Reviews: New York - Tracey Emin at Lehmann Maupin
By Elisabeth Kley
Although Tracey Emin became famous in 1997 for appliquéing the names of everyone she'd slept with on a tent, she is also known as a consummate draftsperson. The fluidity of her hand was beautifully evident in the drawings and paintings, as well as sculptures and a film, in "I Followed You To The Sun," a melancholy two-venue exhibition at the gallery's Lower East Side and Chelsea venues. She also has a sculpture--a bird on a plinth titled Roman Standard--at Petrosino Square, a public project with Art Production Fund on exhibit through September 8.
Existential angst was the subject of "Lonely Chair Drawings" (2012), the series of eight large black gouaches shown in the downtown gallery's back room. Based on nude self-portrait photographs shot at Emin's country house in France, the figures have dangling arms and legs with neither feet nor hands, and eyes and mouths that express profound emptiness. The front gallery was filled with even sadder small drawings of a weeping woman covering her face with her hands.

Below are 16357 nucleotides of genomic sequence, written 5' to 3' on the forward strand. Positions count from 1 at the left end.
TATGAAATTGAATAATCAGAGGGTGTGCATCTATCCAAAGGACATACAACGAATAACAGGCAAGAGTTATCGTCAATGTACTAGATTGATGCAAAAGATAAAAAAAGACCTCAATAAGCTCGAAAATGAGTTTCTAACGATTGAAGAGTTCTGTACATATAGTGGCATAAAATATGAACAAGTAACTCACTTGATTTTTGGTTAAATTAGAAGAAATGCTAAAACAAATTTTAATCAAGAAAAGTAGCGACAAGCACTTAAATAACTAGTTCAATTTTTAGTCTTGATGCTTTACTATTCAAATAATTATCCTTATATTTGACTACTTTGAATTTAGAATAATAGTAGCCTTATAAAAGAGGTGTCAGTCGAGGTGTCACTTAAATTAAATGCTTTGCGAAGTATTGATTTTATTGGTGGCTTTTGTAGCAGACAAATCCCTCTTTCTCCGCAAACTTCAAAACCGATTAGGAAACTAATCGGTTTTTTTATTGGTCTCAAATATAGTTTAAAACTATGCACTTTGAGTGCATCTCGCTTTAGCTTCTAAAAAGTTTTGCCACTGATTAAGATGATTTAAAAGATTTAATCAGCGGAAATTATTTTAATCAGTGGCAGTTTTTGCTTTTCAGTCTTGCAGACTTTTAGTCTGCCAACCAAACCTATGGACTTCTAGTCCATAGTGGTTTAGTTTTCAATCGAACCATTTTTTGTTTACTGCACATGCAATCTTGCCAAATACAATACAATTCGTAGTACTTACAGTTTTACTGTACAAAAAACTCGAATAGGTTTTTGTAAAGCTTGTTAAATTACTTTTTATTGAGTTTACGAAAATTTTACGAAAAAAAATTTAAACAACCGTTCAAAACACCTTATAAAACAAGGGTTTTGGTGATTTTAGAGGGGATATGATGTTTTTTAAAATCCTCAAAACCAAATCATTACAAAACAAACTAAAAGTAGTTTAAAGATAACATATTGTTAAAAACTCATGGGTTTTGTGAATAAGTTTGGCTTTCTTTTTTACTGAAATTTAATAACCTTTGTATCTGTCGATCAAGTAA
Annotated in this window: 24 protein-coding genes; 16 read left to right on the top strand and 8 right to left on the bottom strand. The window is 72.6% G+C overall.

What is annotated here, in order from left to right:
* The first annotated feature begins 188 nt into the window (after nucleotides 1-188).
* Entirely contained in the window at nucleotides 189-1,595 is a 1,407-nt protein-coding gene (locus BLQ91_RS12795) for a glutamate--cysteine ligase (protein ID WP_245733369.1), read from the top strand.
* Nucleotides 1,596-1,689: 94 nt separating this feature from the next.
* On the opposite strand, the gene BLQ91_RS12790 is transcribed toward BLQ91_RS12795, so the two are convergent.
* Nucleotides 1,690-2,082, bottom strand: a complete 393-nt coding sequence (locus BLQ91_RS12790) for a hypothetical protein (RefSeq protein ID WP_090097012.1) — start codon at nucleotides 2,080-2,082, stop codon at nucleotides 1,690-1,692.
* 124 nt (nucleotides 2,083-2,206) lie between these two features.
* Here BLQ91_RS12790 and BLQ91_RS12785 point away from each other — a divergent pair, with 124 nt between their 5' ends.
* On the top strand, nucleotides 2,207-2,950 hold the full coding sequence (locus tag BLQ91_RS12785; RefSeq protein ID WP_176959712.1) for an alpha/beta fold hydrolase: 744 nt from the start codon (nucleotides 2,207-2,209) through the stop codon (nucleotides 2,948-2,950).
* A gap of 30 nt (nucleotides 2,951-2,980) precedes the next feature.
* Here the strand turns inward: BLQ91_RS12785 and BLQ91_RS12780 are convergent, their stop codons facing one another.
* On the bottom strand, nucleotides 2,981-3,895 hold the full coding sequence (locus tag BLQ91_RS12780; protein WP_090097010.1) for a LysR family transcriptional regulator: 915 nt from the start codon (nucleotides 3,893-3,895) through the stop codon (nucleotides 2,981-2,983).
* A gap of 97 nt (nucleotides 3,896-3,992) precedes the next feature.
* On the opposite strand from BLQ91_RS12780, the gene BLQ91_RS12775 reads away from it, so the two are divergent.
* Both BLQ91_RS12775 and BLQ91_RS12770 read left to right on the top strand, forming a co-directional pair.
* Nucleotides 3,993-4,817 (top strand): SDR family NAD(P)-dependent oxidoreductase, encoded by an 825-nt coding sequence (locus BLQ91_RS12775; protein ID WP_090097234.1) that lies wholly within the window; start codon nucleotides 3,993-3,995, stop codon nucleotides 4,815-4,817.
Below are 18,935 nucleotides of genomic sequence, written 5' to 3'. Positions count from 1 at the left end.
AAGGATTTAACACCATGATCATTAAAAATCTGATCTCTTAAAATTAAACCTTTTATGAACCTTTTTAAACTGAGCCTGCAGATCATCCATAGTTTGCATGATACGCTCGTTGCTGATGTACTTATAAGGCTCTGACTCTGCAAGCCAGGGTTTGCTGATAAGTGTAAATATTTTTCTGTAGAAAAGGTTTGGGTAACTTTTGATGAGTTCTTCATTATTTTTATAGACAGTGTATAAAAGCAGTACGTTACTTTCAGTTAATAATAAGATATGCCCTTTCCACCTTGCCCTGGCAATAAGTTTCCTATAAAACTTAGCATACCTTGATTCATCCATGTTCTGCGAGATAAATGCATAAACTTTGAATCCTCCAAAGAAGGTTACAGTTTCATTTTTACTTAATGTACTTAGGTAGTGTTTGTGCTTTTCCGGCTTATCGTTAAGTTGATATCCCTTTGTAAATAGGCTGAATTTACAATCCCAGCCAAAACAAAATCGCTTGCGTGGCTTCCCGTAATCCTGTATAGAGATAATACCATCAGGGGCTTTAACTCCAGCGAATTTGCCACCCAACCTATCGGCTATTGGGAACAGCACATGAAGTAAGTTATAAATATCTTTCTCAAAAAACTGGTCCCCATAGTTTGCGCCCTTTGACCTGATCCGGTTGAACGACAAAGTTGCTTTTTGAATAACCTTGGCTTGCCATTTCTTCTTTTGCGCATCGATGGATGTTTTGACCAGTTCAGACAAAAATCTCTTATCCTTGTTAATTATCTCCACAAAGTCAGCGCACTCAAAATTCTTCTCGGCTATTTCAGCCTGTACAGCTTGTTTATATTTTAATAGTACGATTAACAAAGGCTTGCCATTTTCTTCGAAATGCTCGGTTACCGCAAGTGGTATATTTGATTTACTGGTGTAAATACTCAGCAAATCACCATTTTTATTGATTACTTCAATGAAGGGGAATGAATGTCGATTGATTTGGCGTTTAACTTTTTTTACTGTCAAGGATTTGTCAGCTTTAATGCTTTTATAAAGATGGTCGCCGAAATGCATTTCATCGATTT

In Chelsea, tiny paintings of a figure in bed hung on walls surrounding seven small sculptures installed on a long plywood table. Made of painted-white bronze, quickly modeled little figures of tiny nude women, alone or interacting with animals, were placed on rectangular blocks incised with short texts. "Without him she had no mirror," for example, is written on a base that bears and Adam-less Eve sprawled on her stomach, contemplating a snake. A Piece on the table's far side features only a single swan, as if the missing figure had drowned. In the back room, a film titled Love Never Wanted Me follows a small fox wandering through the interior and and grounds of an estate. Emin's voiceover commentary is despairing: "the broken hear is a lonely world and this is the only world I know." Whether it's a solitary creature unable to find a mate or an alien beast that's impossible to understand, the fox communicates nothing but desolation.